Perceptions of Patients with Spinal Cord Injury on Future Research in South India

Nagarajan et al. (2012) full text summary PDF

For which topic were research priorities identified?

spinal cord injury

In which location was the research priority setting conducted?

Asia - India

Why was it conducted at all?

Spinal cord injury (SCI) often results in a disabling condition where patients are confronted with motor, sensory and autonomic dysfunction, resulting in depression and frustration (Manigandan et al., 2000; Saravanan et al., 2001). The mortality following SCI has reduced significantly due to better medical care and efficient rehabilitation. This decade has seen an aggressive search for methods to regenerate the injured spinal cord, at least in experimental settings. The research priorities are often dictated by the facilities available at a research centre, priorities of the funding agencies, perceptions of the research personnel or the treating team. As felt needs are the basis for rehabilitation intervention, we considered, this should also be the basis for decisions about the directions of rehabilitation research.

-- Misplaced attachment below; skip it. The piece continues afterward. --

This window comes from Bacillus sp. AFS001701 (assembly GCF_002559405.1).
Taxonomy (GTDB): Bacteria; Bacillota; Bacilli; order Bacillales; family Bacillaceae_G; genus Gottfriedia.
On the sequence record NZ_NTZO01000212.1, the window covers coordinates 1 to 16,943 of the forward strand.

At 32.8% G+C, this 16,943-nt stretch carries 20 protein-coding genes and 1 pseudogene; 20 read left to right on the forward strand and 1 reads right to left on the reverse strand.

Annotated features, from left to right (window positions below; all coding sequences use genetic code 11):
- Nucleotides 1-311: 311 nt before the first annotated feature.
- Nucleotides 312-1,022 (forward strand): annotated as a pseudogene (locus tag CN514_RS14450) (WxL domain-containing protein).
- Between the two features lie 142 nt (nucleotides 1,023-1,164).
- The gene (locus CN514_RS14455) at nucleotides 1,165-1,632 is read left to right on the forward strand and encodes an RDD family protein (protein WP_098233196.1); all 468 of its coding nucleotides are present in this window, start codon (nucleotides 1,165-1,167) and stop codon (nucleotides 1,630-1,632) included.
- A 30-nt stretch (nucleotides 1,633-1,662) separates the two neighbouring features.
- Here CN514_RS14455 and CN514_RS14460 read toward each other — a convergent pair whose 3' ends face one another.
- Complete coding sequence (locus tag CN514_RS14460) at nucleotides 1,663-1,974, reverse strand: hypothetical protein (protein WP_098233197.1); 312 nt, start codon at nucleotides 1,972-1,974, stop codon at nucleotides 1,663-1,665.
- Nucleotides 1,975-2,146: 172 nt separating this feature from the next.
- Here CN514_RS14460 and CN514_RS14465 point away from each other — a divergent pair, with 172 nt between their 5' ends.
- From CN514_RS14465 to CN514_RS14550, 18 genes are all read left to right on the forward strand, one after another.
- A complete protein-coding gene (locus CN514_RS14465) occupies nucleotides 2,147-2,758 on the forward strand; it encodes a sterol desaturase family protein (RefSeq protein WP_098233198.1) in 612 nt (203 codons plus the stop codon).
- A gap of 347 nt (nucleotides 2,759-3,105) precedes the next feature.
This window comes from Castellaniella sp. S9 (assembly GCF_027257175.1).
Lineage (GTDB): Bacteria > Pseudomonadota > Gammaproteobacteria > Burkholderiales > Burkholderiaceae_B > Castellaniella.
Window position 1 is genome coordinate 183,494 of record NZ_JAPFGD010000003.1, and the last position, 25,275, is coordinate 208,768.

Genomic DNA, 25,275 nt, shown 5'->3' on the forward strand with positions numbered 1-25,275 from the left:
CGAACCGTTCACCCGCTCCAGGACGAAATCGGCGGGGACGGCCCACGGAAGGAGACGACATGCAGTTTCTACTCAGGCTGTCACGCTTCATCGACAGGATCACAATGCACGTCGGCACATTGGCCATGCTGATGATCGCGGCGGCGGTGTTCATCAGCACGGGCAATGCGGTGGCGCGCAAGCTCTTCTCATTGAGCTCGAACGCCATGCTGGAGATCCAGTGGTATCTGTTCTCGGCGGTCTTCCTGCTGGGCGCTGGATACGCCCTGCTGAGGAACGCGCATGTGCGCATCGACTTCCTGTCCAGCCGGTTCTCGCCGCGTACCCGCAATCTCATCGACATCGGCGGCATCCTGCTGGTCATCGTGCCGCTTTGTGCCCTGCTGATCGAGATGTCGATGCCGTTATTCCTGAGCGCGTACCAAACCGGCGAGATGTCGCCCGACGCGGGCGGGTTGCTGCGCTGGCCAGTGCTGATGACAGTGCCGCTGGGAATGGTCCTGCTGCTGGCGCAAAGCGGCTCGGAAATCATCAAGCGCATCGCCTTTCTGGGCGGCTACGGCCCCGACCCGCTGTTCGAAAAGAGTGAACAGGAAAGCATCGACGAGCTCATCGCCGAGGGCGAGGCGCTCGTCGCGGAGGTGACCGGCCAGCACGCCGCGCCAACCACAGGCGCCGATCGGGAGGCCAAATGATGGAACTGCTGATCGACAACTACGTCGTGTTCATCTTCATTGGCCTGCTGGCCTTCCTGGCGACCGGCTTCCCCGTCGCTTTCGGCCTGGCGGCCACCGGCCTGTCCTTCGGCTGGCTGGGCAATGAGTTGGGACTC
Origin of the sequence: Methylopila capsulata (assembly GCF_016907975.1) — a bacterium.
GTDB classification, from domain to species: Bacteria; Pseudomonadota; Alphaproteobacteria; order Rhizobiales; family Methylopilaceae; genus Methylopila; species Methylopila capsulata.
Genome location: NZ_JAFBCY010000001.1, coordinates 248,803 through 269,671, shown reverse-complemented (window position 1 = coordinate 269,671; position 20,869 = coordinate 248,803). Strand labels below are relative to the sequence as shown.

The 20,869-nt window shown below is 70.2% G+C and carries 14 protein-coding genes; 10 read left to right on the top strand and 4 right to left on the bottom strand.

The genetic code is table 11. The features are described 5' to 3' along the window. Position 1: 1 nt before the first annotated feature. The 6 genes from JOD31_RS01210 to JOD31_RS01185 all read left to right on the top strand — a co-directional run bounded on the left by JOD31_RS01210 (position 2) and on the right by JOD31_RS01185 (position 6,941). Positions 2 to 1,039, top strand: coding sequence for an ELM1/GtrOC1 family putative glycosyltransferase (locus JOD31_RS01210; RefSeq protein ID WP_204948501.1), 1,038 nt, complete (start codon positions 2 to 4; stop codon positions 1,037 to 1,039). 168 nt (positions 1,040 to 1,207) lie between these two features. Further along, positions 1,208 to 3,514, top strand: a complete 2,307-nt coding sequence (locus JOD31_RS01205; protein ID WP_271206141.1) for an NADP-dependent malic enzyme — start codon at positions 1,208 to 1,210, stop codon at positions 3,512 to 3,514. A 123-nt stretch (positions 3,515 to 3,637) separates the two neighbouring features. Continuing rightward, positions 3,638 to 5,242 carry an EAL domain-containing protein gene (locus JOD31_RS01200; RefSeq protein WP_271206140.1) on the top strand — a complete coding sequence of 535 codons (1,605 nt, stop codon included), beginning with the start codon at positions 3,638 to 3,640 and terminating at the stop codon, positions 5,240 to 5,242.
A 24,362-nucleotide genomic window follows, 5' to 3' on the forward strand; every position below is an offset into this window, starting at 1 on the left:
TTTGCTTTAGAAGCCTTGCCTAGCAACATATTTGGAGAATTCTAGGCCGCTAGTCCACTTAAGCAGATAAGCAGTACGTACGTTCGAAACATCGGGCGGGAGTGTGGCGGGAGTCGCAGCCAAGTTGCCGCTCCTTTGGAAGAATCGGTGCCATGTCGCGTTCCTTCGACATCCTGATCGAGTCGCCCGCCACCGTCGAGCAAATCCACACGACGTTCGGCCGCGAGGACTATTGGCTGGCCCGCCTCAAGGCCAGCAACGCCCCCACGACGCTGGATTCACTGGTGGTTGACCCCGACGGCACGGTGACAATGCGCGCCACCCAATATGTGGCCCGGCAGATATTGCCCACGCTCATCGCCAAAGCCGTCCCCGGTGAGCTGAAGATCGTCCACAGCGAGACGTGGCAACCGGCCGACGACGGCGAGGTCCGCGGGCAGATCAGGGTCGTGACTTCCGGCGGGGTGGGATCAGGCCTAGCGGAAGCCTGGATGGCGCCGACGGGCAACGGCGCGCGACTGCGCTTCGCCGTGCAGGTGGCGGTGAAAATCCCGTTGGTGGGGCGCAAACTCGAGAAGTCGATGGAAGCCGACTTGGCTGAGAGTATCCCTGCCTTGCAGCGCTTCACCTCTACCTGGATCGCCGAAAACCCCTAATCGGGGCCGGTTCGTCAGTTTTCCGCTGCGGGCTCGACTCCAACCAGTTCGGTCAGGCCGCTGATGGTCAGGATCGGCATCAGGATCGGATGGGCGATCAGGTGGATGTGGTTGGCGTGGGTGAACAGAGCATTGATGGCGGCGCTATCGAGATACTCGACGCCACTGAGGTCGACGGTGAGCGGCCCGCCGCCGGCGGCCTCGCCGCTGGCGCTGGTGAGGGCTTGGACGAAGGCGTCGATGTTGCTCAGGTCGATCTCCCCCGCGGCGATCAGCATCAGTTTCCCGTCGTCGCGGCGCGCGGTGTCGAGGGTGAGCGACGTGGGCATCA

What was the objective?

to evaluate the perceptions of research priorities as expressed by people with spinal cord injury

What was the outcome?

a ranking list of 9 research topics

How long did the research prioritization take?

No information provided.

Which methods were used to identify research priorities?

survey

How were the priorities for research identified exactly?

Step 1: survey: list of problems related to disability was presented, participants were asked to rank three priorities for research, participants also asked to write about their major problems and needs

Which stakeholders took part?

People who were rehabilitated following sci. 62 participants.

How were stakeholders recruited?

A questionnaire was sent to 225 patients with SCI who had been rehabilitated and who were under regular follow-up.

Were stakeholders actively involved or did they just participate?

Stakeholders were mere participants of the research prioritization process; they were not actively involved in the process.